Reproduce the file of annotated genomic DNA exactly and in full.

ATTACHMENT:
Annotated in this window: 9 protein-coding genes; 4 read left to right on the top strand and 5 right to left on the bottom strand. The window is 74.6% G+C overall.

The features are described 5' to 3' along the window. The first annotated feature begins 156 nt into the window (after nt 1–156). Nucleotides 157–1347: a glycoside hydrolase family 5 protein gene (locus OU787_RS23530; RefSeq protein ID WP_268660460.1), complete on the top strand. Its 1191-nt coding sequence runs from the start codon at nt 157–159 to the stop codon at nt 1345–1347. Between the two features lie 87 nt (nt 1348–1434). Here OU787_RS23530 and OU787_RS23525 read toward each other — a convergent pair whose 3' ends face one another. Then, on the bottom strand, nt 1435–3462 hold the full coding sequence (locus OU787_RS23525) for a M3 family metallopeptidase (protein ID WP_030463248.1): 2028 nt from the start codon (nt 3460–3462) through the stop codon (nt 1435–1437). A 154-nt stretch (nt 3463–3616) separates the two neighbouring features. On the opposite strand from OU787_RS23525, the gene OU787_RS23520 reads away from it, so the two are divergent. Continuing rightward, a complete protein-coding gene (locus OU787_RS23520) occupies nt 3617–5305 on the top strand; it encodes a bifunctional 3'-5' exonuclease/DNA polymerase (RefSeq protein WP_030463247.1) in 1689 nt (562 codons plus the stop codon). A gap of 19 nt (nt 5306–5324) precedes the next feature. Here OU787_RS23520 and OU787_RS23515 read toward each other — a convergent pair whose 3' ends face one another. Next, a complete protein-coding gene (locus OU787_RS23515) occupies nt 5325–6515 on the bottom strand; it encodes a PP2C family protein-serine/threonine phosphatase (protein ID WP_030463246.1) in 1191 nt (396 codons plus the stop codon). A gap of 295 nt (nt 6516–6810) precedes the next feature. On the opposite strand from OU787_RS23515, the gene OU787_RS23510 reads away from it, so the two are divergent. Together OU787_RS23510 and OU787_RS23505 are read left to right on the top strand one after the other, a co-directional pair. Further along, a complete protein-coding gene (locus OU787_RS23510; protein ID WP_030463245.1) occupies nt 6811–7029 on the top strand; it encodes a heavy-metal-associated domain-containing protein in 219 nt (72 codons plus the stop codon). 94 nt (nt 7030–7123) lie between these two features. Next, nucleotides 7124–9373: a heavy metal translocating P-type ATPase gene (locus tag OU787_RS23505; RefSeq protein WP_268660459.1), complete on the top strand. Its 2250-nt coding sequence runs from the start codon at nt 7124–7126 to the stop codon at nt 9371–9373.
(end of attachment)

Annotated in this window: 9 protein-coding genes; 4 read left to right on the top strand and 5 right to left on the bottom strand. The window is 74.6% G+C overall.

The features are described 5' to 3' along the window. The first annotated feature begins 156 nt into the window (after nt 1–156). Nucleotides 157–1347: a glycoside hydrolase family 5 protein gene (locus OU787_RS23530; RefSeq protein ID WP_268660460.1), complete on the top strand. Its 1191-nt coding sequence runs from the start codon at nt 157–159 to the stop codon at nt 1345–1347. Between the two features lie 87 nt (nt 1348–1434). Here OU787_RS23530 and OU787_RS23525 read toward each other — a convergent pair whose 3' ends face one another. Then, on the bottom strand, nt 1435–3462 hold the full coding sequence (locus OU787_RS23525) for a M3 family metallopeptidase (protein ID WP_030463248.1): 2028 nt from the start codon (nt 3460–3462) through the stop codon (nt 1435–1437). A 154-nt stretch (nt 3463–3616) separates the two neighbouring features. On the opposite strand from OU787_RS23525, the gene OU787_RS23520 reads away from it, so the two are divergent. Continuing rightward, a complete protein-coding gene (locus OU787_RS23520) occupies nt 3617–5305 on the top strand; it encodes a bifunctional 3'-5' exonuclease/DNA polymerase (RefSeq protein WP_030463247.1) in 1689 nt (562 codons plus the stop codon). A gap of 19 nt (nt 5306–5324) precedes the next feature. Here OU787_RS23520 and OU787_RS23515 read toward each other — a convergent pair whose 3' ends face one another. Next, a complete protein-coding gene (locus OU787_RS23515) occupies nt 5325–6515 on the bottom strand; it encodes a PP2C family protein-serine/threonine phosphatase (protein ID WP_030463246.1) in 1191 nt (396 codons plus the stop codon). A gap of 295 nt (nt 6516–6810) precedes the next feature. On the opposite strand from OU787_RS23515, the gene OU787_RS23510 reads away from it, so the two are divergent. Together OU787_RS23510 and OU787_RS23505 are read left to right on the top strand one after the other, a co-directional pair. Further along, a complete protein-coding gene (locus OU787_RS23510; protein ID WP_030463245.1) occupies nt 6811–7029 on the top strand; it encodes a heavy-metal-associated domain-containing protein in 219 nt (72 codons plus the stop codon). 94 nt (nt 7030–7123) lie between these two features. Next, nucleotides 7124–9373: a heavy metal translocating P-type ATPase gene (locus tag OU787_RS23505; RefSeq protein WP_268660459.1), complete on the top strand. Its 2250-nt coding sequence runs from the start codon at nt 7124–7126 to the stop codon at nt 9371–9373.